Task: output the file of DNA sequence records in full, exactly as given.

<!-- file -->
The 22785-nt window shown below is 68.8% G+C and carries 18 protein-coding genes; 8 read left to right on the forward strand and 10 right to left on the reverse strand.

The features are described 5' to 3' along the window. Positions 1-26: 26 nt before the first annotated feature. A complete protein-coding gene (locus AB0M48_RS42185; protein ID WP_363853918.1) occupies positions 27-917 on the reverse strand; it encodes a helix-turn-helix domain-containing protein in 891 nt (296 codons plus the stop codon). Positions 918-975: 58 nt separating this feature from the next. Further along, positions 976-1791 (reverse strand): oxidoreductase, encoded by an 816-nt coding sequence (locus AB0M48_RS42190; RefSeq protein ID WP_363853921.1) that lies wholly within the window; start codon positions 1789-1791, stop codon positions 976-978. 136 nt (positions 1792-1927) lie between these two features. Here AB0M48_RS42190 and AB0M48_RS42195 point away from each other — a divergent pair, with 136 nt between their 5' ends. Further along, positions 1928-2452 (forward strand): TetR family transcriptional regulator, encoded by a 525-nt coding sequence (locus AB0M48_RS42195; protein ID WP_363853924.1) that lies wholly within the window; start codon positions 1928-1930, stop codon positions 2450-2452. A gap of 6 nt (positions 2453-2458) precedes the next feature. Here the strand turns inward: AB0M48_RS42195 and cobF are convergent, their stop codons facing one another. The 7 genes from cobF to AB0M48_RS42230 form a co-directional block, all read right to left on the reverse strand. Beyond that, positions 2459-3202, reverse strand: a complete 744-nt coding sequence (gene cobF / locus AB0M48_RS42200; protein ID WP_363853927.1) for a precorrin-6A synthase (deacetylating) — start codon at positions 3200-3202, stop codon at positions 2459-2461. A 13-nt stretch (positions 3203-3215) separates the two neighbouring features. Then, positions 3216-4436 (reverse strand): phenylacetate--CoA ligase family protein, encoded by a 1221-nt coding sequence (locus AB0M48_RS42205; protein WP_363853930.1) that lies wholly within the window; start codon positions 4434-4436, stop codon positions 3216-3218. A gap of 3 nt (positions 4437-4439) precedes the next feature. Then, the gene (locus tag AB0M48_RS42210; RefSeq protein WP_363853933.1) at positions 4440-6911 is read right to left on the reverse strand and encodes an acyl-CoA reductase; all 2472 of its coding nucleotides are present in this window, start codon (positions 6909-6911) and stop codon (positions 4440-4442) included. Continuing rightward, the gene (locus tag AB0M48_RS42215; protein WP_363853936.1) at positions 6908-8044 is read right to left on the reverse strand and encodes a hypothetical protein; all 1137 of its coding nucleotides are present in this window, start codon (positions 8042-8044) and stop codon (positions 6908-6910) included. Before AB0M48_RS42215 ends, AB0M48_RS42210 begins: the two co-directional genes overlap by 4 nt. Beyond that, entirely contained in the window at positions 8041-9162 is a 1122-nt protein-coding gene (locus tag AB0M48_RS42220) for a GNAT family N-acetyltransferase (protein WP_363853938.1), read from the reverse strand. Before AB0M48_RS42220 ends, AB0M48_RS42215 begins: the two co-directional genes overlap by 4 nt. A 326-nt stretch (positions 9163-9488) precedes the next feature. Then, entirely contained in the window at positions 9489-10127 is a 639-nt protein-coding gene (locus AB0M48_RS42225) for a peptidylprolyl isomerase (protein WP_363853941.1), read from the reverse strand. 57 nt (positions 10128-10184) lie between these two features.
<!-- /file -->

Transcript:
The 22785-nt window shown below is 68.8% G+C and carries 18 protein-coding genes; 8 read left to right on the forward strand and 10 right to left on the reverse strand.

The features are described 5' to 3' along the window. Positions 1-26: 26 nt before the first annotated feature. A complete protein-coding gene (locus AB0M48_RS42185; protein ID WP_363853918.1) occupies positions 27-917 on the reverse strand; it encodes a helix-turn-helix domain-containing protein in 891 nt (296 codons plus the stop codon). Positions 918-975: 58 nt separating this feature from the next. Further along, positions 976-1791 (reverse strand): oxidoreductase, encoded by an 816-nt coding sequence (locus AB0M48_RS42190; RefSeq protein ID WP_363853921.1) that lies wholly within the window; start codon positions 1789-1791, stop codon positions 976-978. 136 nt (positions 1792-1927) lie between these two features. Here AB0M48_RS42190 and AB0M48_RS42195 point away from each other — a divergent pair, with 136 nt between their 5' ends. Further along, positions 1928-2452 (forward strand): TetR family transcriptional regulator, encoded by a 525-nt coding sequence (locus AB0M48_RS42195; protein ID WP_363853924.1) that lies wholly within the window; start codon positions 1928-1930, stop codon positions 2450-2452. A gap of 6 nt (positions 2453-2458) precedes the next feature. Here the strand turns inward: AB0M48_RS42195 and cobF are convergent, their stop codons facing one another. The 7 genes from cobF to AB0M48_RS42230 form a co-directional block, all read right to left on the reverse strand. Beyond that, positions 2459-3202, reverse strand: a complete 744-nt coding sequence (gene cobF / locus AB0M48_RS42200; protein ID WP_363853927.1) for a precorrin-6A synthase (deacetylating) — start codon at positions 3200-3202, stop codon at positions 2459-2461. A 13-nt stretch (positions 3203-3215) separates the two neighbouring features. Then, positions 3216-4436 (reverse strand): phenylacetate--CoA ligase family protein, encoded by a 1221-nt coding sequence (locus AB0M48_RS42205; protein WP_363853930.1) that lies wholly within the window; start codon positions 4434-4436, stop codon positions 3216-3218. A gap of 3 nt (positions 4437-4439) precedes the next feature. Then, the gene (locus tag AB0M48_RS42210; RefSeq protein WP_363853933.1) at positions 4440-6911 is read right to left on the reverse strand and encodes an acyl-CoA reductase; all 2472 of its coding nucleotides are present in this window, start codon (positions 6909-6911) and stop codon (positions 4440-4442) included. Continuing rightward, the gene (locus tag AB0M48_RS42215; protein WP_363853936.1) at positions 6908-8044 is read right to left on the reverse strand and encodes a hypothetical protein; all 1137 of its coding nucleotides are present in this window, start codon (positions 8042-8044) and stop codon (positions 6908-6910) included. Before AB0M48_RS42215 ends, AB0M48_RS42210 begins: the two co-directional genes overlap by 4 nt. Beyond that, entirely contained in the window at positions 8041-9162 is a 1122-nt protein-coding gene (locus tag AB0M48_RS42220) for a GNAT family N-acetyltransferase (protein WP_363853938.1), read from the reverse strand. Before AB0M48_RS42220 ends, AB0M48_RS42215 begins: the two co-directional genes overlap by 4 nt. A 326-nt stretch (positions 9163-9488) precedes the next feature. Then, entirely contained in the window at positions 9489-10127 is a 639-nt protein-coding gene (locus AB0M48_RS42225) for a peptidylprolyl isomerase (protein WP_363853941.1), read from the reverse strand. 57 nt (positions 10128-10184) lie between these two features.